4 Coping Strategies for COVID-19 Stress
4 Coping Strategies for COVID-19 Stress
When society sees the term ‘coping mechanisms’, the term is commonly associated with actions like taking deep breaths, exercising or socializing. In a society that is constantly moving and chasing success, some people don’t have the luxury (or time) to go to therapy or take a vacation since their schedules are packed with multiple company meetings or projects. As their stress and anxiety builds, they turn toward maladaptive coping mechanisms such as alcohol use or stress eating.

4 Coping Strategies for COVID-19 Stress

As I frantically paced around the living room, stressed about what I wanted to do after college, I saw my piano in the corner of my eye. I stopped for a second, sighed, and took a seat at the sturdy bench with the sleek piano keys looking back at me. This was the thing that made time stop and allowed me to cope with my internal feelings. After playing for about an hour mindlessly, I thought about how someone else might deal with intense stress. Would they write thoughts and feelings in a journal? Would they take out that stress by eating through an entire cake? We all have different ways to cope with stress or anxiety.  Which ways, I wondered, were most effective?

When society sees the term ‘coping mechanisms’, the term is commonly associated with actions like taking deep breaths, exercising or socializing. In a society that is constantly moving and chasing success, some people don’t have the luxury (or time) to go to therapy or take a vacation since their schedules are packed with multiple company meetings or projects. As their stress and anxiety builds, they turn toward maladaptive coping mechanisms such as alcohol use or stress eating. Maladaptive coping mechanisms like these are actually correlated with high measures of burnout. People using such maladaptive coping mechanisms are about 1.46 times more likely to report burnout than the average person (Chang et al., 2020). 

Instead, choose positive coping mechanisms such as:

In life, arguments are inevitable. There will come a time where you butt heads with someone, whether a colleague, significant other, or family member. It isn’t easy to forget moments where the heavy, tense environment has affected a relationship/friendship and you never forget what that person did. But as someone once said to me, “it is important to remember that when you forgive, you heal. And when you let go, you grow.”  Forgiveness is not easy for a lot of people; it can hurt someone’s pride and lower self-esteem. However, research has shown that the act of forgiveness as a coping strategy can improve your mental health and well-being. 

In a recent study, 116 adults filled out an online survey on measures of 

Using scales such as the Interpersonal Attitudes Scale (IAS) and Brief COPE, researchers were able to find the correlation between forgiveness and mental health/well-being.  The Interpersonal Attitudes Scale (IAS) asks people to rate themselves on 26 items/scenarios, such as, “I know my partner is doing their best” or “I thought of ways to make my partner feel regret." The Brief COPE questionnaire asks people to rate their use of coping mechanisms such as “using drugs and alcohol to make myself feel better” or “I have been taking action to try and make the situation better."  

They discovered that “emotional forgiveness relates to greater self-esteem, positive affect, and couple adjustment” (Gall et al., 2020). This study demonstrates how forgiveness can be a self-protective coping mechanism.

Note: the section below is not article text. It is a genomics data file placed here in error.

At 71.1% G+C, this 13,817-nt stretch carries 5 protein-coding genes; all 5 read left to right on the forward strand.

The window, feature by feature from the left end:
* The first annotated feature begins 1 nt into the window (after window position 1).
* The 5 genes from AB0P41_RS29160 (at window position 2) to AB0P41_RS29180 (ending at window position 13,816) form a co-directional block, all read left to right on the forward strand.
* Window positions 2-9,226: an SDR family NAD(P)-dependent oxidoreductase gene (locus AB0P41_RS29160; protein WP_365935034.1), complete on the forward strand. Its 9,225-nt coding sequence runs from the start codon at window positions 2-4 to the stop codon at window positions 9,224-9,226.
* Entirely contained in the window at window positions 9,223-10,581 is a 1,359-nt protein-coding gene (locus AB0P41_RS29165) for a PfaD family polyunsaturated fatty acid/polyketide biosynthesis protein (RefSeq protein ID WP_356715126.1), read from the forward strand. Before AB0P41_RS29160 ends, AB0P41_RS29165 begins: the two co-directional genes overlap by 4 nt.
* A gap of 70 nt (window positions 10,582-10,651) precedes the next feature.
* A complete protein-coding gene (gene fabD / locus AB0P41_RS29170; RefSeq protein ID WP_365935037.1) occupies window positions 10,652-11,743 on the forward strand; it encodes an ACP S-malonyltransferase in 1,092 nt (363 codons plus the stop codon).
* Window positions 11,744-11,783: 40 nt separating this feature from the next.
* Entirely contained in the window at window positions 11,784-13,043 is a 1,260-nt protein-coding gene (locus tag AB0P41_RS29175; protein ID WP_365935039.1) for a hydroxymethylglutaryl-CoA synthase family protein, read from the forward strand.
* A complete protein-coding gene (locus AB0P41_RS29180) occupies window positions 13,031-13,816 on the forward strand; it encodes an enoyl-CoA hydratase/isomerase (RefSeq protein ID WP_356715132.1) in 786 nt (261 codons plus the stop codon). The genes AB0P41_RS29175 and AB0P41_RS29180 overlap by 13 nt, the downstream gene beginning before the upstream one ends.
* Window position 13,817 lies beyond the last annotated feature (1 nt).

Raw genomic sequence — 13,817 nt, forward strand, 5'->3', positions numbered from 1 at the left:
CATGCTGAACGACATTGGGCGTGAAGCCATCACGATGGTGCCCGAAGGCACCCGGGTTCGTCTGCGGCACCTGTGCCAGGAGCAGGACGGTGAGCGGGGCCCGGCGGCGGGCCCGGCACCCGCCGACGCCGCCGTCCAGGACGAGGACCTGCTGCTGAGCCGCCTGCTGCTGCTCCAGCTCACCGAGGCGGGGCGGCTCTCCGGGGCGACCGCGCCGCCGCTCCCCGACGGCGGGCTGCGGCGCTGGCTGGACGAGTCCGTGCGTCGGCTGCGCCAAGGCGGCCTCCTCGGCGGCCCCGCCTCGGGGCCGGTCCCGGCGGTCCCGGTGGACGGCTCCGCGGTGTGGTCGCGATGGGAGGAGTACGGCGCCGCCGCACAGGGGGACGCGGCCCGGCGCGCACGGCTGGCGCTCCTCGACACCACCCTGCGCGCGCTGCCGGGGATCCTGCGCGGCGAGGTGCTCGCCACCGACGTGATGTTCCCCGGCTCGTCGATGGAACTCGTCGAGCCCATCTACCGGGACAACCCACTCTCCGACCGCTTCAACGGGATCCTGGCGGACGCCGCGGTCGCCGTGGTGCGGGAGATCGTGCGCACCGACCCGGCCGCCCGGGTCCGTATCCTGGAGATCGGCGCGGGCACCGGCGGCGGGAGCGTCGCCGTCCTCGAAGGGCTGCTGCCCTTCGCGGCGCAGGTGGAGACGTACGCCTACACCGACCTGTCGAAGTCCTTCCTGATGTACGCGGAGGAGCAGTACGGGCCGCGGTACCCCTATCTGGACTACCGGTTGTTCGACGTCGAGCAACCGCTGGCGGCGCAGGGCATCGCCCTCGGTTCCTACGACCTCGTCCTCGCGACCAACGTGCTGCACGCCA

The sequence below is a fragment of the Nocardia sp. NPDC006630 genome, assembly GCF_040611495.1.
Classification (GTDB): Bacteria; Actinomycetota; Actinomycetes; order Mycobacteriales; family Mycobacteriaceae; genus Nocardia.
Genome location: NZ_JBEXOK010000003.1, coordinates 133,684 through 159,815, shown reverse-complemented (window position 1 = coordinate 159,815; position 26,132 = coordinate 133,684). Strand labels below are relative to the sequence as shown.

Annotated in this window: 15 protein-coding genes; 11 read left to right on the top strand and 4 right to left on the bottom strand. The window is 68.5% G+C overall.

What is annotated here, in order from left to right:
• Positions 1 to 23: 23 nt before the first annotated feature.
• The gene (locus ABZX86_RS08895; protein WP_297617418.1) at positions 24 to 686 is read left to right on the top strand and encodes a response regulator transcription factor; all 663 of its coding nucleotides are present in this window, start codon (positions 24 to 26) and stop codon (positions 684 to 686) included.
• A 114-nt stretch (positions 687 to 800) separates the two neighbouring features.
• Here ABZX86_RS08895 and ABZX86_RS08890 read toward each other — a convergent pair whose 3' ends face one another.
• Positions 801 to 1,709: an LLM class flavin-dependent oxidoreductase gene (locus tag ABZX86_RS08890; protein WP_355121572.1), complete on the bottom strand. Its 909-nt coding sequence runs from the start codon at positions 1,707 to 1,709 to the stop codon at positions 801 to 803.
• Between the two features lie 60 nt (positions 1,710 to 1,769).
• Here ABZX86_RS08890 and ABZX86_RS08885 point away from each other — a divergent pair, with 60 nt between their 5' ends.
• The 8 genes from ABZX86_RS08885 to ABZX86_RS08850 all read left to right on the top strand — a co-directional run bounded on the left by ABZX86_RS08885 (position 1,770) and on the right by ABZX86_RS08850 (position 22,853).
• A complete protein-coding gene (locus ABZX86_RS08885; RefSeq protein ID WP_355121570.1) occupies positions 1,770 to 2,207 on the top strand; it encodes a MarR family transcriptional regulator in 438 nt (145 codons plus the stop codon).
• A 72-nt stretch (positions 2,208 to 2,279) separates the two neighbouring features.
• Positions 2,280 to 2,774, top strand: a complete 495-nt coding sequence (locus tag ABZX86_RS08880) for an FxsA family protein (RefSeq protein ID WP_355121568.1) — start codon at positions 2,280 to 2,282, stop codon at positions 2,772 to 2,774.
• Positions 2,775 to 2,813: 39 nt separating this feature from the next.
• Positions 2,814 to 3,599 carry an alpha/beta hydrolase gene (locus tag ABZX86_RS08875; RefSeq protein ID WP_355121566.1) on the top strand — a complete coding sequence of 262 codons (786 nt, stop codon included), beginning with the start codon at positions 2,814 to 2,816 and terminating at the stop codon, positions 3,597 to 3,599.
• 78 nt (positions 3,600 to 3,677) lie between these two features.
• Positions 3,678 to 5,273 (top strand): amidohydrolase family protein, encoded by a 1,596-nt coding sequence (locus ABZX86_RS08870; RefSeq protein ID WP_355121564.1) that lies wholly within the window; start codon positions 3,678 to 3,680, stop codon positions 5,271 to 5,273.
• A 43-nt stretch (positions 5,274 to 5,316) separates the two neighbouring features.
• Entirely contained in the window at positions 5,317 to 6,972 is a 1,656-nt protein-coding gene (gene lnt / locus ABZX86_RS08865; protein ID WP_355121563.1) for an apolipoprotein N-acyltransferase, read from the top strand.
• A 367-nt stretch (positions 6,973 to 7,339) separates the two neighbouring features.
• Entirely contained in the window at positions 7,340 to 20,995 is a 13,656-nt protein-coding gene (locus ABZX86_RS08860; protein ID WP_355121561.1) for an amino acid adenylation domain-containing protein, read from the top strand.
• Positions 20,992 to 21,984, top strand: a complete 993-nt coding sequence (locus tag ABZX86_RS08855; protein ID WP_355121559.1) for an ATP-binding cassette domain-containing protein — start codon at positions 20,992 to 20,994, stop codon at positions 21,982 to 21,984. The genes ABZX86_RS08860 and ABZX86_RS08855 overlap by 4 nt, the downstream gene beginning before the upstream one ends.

Forgiveness is not something simple like drinking water or going for a walk. It isn’t usually the first coping mechanism we practice, because it takes time, focus, and willingness to actually forgive someone. Especially in extreme cases, it may take a lifetime to forgive someone for deep hurt and trauma. However, practicing forgiveness can change your disposition and life. Before you forgive someone, you’ll likely be weighed down by painful feelings like resentment. But what is resentment? Resentment is a long-standing feeling of bitterness or indignant, righteous anger toward a behavior regarded as wrong or insulting. That feeling over time grows and becomes a problem in everyday activities. Resentment stems from unresolved anger, and the longer you let it stew, the worse it’ll get. When resentment becomes deeply-rooted contempt, it’s very difficult to restore a relationship. So, by coping with such feelings of anger early, whether through forgiveness or communicating with this person, you can avoid even worse pain down the road.


Ever wonder why we love watching a comedy after a tough day at work? Humor can come in forms of online videos, stand-up comedy or everyday interactions. It’s more than just entertaining: humor is actually considered an effective coping strategy.

In a recent study, researchers wanted to see the impact of using humor to cope with negative stimuli. The study consisted of three stages: a prescan stage, the MRI scanning stage and the postscan stage. At the prescan stage, participants were asked to skim through 90 negative IAPS (International Affective Picture Screen) pictures. At the MRI stage, the participants were presented a sentence about the picture that was either humorous reappraisal, ordinary reappraisal or an objective description. Some examples of the sentences presented were:


The researchers wanted to see the brain activity correlated with the humorous reappraisal sentences. From their study, they found that humor was indeed an effective strategy for emotion regulation.  But, even more interesting was the finding that humor was able to down-regulate the negative emotions and increase positive emotions. By using humor to cope with negative stimuli, humor can change one’s perspective to trigger positive emotions. So the next time there is a stressful situation or anxiety-filled moment, try watching or reading something that makes you laugh and turn the situation upside down.